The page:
How old are we? Debate over the age of the universe just got a bit more complicated

It's a question that has plagued astronomers for decades: How old is the universe and how will it end? Now an international team of scientists using a telescope in Chile believe their new findings help refine measurements.

Though new data supports an age of 13.77 billion years, the mystery is still unsolved

Using different methods, astronomers are trying to understand how fast the universe is expanding, thus also understanding its current age. But the methods don't agree, leaving them to wonder whether they truly understand the universe or if there's new physics yet to be discovered. (NASA/Hubble)

Another telescope is helping us better understand the age of the universe and its future.

Using the Atacama Cosmology Telescope (ACT) in Chile, a group of astronomers say their observations support an earlier estimate as to the age of the universe: 13.77 billion years, give or take 40 million years. Their paper was released on the pre-print publishing service on Wednesday and submitted to the Journal of Cosmology and Astroparticle Physics.

The estimate supports observations taken by the European Space Agency's Planck space telescope in the early 2010s. 

Over the years, there have been other studies that have disputed that number. For example, in 2019, a study published in the journal Science suggested the universe was 11.2 billion years old.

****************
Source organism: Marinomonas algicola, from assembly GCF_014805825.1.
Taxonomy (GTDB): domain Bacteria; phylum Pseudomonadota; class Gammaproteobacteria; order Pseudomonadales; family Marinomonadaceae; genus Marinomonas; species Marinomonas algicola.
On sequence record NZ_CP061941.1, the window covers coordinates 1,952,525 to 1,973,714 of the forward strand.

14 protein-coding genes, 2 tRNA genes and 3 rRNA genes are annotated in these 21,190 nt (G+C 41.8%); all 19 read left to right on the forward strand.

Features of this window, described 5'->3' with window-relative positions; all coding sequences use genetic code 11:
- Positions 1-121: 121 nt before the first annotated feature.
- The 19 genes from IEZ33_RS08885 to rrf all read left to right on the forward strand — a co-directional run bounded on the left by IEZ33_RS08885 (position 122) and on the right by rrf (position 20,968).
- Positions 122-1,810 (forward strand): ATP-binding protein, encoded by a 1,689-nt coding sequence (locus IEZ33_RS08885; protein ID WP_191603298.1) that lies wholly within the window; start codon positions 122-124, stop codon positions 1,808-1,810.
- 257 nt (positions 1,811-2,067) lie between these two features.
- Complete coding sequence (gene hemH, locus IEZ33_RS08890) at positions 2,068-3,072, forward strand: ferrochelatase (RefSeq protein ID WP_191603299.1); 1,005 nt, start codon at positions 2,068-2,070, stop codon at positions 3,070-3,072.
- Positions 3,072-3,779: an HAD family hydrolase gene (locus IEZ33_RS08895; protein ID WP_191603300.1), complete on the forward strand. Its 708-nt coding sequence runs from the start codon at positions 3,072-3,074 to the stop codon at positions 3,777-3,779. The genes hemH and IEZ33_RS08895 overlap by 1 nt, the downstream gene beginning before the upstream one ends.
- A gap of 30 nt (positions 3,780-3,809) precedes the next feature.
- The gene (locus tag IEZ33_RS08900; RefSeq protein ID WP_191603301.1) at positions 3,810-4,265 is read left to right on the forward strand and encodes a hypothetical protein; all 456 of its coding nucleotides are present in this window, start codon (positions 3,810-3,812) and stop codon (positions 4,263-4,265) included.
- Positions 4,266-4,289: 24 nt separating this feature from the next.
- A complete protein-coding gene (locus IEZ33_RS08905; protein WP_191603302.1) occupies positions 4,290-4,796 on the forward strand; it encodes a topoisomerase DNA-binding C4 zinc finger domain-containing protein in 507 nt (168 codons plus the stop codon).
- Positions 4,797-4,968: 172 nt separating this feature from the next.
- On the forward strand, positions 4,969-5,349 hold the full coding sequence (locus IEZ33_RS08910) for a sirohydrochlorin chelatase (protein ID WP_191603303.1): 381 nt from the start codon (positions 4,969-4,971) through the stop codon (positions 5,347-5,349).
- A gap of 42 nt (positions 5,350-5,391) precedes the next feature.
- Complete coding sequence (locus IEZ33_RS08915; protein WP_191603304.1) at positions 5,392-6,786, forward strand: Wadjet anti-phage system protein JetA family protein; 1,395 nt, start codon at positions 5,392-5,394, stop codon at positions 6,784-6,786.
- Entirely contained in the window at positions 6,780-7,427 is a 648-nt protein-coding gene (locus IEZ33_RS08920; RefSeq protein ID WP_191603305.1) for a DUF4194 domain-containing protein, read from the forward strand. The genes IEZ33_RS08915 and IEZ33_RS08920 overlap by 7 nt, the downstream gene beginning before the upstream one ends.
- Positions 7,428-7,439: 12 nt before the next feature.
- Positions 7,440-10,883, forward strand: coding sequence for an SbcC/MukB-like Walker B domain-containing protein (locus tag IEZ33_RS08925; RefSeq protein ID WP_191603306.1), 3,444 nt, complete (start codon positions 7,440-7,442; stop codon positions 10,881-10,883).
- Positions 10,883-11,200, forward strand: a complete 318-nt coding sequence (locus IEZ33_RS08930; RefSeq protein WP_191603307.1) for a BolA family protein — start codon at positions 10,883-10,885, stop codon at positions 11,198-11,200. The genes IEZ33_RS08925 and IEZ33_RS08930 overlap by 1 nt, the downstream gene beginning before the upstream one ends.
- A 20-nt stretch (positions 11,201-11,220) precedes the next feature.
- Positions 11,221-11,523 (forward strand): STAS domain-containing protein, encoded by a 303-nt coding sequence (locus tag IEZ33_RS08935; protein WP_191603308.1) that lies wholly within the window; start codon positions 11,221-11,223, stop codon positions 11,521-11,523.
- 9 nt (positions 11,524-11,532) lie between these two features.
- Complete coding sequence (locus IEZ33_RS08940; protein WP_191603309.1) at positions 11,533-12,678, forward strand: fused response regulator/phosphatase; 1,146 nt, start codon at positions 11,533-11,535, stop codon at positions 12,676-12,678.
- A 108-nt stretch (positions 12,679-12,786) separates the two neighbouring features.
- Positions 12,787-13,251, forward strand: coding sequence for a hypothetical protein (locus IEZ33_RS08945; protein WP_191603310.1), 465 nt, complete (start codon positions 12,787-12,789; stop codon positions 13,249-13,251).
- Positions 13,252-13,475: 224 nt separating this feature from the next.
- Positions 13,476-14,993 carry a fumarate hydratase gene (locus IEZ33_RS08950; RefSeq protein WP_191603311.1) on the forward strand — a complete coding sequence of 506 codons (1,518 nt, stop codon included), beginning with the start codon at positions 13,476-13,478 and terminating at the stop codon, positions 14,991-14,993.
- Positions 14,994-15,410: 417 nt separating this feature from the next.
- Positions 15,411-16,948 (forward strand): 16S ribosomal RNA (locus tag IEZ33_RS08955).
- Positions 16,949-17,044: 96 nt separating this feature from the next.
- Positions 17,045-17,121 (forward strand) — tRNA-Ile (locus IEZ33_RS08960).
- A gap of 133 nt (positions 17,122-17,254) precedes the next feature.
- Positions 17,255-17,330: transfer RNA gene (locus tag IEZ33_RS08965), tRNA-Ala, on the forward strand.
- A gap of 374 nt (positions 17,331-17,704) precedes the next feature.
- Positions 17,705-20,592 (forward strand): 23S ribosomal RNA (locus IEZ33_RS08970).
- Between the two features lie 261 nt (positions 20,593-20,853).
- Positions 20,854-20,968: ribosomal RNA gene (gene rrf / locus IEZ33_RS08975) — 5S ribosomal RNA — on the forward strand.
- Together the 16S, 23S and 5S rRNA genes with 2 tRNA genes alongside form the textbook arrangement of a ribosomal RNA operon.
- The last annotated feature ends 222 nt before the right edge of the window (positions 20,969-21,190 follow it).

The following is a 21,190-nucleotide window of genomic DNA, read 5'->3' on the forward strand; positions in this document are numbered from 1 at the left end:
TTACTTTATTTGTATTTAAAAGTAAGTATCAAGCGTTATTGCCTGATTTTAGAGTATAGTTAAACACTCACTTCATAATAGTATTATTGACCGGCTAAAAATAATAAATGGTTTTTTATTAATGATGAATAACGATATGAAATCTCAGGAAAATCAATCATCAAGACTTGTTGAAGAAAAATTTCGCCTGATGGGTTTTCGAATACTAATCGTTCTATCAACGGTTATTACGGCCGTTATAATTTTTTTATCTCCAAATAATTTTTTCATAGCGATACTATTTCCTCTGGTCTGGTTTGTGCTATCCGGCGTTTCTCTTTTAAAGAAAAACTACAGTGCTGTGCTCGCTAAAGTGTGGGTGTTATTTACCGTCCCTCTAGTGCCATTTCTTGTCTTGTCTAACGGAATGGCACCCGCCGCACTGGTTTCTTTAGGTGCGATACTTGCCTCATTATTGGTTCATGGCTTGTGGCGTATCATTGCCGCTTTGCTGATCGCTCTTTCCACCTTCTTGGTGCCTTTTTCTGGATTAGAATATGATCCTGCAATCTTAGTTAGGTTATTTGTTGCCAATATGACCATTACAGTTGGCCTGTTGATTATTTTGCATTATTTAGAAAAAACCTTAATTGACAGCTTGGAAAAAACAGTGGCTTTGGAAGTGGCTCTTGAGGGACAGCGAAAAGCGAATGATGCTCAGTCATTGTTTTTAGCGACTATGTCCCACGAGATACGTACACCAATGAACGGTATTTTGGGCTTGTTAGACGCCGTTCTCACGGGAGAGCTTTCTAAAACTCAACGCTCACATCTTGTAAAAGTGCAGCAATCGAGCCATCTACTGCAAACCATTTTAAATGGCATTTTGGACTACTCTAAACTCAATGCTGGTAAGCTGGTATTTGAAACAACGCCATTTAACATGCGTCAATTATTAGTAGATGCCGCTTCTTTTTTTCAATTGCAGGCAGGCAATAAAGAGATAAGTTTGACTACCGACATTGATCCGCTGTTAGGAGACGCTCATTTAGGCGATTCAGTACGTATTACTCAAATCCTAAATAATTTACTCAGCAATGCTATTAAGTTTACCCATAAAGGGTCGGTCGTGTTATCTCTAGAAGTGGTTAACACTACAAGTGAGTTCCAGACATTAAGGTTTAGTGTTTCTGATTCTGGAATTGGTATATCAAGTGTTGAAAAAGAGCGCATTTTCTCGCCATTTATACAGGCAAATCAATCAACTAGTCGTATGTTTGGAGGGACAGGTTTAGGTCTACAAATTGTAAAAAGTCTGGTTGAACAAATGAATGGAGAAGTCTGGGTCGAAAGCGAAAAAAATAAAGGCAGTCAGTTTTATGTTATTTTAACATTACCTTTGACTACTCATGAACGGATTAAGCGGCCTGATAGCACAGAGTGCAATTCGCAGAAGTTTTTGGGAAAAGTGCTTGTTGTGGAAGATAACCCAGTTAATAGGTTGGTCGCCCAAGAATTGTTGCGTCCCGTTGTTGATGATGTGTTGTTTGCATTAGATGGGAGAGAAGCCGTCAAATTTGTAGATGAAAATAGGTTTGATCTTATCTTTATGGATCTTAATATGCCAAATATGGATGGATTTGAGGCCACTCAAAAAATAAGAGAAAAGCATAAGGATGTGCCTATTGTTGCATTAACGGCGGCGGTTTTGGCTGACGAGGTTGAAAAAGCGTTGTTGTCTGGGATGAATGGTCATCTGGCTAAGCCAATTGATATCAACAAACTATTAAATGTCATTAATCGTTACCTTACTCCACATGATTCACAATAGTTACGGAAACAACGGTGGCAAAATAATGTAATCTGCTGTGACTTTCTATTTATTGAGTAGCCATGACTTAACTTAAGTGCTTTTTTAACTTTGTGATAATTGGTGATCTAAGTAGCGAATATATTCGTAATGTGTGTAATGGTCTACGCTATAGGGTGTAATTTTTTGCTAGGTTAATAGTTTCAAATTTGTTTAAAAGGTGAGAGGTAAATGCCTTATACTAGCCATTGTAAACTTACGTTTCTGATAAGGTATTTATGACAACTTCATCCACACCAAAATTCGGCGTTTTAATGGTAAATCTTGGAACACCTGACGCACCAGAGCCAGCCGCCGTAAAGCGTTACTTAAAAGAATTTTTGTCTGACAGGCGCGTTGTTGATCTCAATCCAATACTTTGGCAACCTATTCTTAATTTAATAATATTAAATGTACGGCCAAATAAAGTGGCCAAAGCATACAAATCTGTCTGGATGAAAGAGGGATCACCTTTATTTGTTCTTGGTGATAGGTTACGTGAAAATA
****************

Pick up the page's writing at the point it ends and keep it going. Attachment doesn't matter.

A portion of a new picture of the oldest light in the universe taken by the Atacama Cosmology Telescope. This part covers a section of the sky 50 times the moon’s width, representing a region of space 20 billion light-years across. (ACT Collaboration)

"For a half dozen years, I'd say even more ... within the past three years, there has been one conference after another all over the world completely focused on this issue where one group comes up and they say, 'Oh, this is what we get,' and the other group comes up and says, 'This is what we get," said Richard Bond, co-author of the paper and director of the Canadian Institute for Theoretical Astrophysics at the University of Toronto.

"We call it the Hubble tension."

Why isn't there a clear-cut answer?

It all comes down to the methods used to calculate the expansion of the universe.

Stars vs. the Big Bang

In 1929, astronomer Edwin Hubble found that the universe is expanding. Ever since, scientists have attempted to calculate just how fast that's occurring. The rate of expansion is called the Hubble Constant.

But the challenge with determining the age of our universe — which in turn helps us better understand not only its past but also its future — is that there are a few methods used to make the calculations.

One involves looking at things that are relatively nearby, cosmologically speaking, such as supernovas (exploding stars) and a particular type of star that varies in brightness, called a Cepheid variable. 

Yet another involves looking far, far back, to a time shortly after the universe came to be — in particular at the cosmic microwave background radiation, or CMB, left over from the rapid birth of the universe, some 380,000 years following the Big Bang.

ACT also used this method, though from a ground-based telescope. But one advantage it had over Planck was the ability to better measure polarization of the CMB, which tells the scientists in what direction the light is moving. This allows it to be more precise.

New physics?

Just how close were their findings to Planck's?